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HISTORY OF MEDICINE PREHISTORIC MEDICINE
Prehistoric thus couldn't write and so no written records remain.
Knowledge is based on archaeological discoveries or observations of
modern pre-literate societies such as the Aborigines.
Cause and Cure of Disease
Illness which had an obvious cause were treated with common sense.
Broken arms were encased in clay (a prehistoric plaster cast) and cuts were
covered with animal fat and bound with skin.
Inexplicable illness such as epilepsy was believed to be caused by spirits.
Either an evil spirit had taken over a body or a person had lost its spirit to
an enemy using a `death bone' which would steal a spirit.
Healing amulets were also tied over painful parts of the body.
Trephined Skulls show that surgery did happen. Bone growth around the
trephined skull shows that patients did survive. A likely suggestion is that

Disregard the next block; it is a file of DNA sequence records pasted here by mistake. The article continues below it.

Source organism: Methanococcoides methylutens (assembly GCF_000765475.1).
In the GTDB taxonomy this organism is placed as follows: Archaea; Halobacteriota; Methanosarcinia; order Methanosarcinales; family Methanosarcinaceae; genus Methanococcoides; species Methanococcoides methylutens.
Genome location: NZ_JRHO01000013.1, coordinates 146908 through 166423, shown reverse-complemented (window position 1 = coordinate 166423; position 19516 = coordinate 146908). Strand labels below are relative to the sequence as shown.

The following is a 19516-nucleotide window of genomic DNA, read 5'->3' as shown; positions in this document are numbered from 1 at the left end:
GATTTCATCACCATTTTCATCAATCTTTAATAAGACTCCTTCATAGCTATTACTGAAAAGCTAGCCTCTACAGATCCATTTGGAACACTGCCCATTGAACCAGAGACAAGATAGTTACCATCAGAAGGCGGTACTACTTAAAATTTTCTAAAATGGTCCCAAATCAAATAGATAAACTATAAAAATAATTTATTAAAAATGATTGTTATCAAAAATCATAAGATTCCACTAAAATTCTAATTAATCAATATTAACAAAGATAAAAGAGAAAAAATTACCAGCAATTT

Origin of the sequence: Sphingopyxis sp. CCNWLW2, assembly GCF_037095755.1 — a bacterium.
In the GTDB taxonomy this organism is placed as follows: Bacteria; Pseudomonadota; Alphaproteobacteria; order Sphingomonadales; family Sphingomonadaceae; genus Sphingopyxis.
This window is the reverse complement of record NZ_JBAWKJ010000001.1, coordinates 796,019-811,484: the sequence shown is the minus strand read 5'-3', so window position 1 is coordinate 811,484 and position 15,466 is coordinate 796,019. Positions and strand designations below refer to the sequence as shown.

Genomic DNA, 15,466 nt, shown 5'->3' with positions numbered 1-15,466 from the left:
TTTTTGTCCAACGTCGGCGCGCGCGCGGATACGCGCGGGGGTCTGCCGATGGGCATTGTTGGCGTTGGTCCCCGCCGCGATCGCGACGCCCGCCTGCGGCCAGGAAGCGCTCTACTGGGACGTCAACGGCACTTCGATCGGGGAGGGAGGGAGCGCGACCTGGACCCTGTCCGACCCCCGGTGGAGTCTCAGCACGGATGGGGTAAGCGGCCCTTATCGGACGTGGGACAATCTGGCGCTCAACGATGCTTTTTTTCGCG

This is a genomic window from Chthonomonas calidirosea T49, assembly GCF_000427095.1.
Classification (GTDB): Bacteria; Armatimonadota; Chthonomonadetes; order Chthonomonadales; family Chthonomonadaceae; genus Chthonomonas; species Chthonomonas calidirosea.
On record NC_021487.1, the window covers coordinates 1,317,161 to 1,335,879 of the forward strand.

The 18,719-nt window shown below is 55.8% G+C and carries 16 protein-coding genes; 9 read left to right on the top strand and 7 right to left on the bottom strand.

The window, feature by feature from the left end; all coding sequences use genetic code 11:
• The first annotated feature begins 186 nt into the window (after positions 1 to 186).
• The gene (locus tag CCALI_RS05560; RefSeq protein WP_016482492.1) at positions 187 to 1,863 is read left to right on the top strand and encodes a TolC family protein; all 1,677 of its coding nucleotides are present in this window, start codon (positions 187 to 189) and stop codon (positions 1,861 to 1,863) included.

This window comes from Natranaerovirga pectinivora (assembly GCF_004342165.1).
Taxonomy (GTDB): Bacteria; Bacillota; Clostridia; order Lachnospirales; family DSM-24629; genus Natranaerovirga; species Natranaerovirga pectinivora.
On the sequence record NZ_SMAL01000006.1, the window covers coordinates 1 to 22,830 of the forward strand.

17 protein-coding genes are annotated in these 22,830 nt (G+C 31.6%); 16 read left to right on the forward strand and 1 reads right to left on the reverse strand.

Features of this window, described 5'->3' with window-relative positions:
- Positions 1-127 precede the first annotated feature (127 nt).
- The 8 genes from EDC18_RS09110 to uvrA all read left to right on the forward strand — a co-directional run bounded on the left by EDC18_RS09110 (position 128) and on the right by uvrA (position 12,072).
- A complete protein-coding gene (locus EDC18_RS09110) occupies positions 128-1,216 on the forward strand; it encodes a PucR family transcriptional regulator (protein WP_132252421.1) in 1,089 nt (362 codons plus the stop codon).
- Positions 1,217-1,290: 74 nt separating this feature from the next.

trephination was conducted in order to release evil spirits.
Nomadic so public health and sanitation was no issue as they didn't settle in
Had Medicine Men who were primitive attempts at specialist doctors. They
attempted to diagnose and offered spiritual cures. Although they would not
have been very successful it shows the very beginning of a medical
Nature of the evidence either archaeological discoveries or observations from
Aborigines, as prehistoric people could not write (no written records).
Its values and problems Aborigine people may not be similar to prehistoric tribes.
Evidence may be hoaxes or wrongly interpreted.
Beliefs in spirits and treatments used by medicine men spirits controlled
everything including disease and so many cures were based around spiritual cures.
Medicine Men were primitive attempts at doctors although they had little specialist
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Practical knowledge and resulting treatments learnt a little about medicine from
trial and error. Passed on successful natural/common sense cures such as dealing with
broken bones and attempted operations such as trephination which were in fact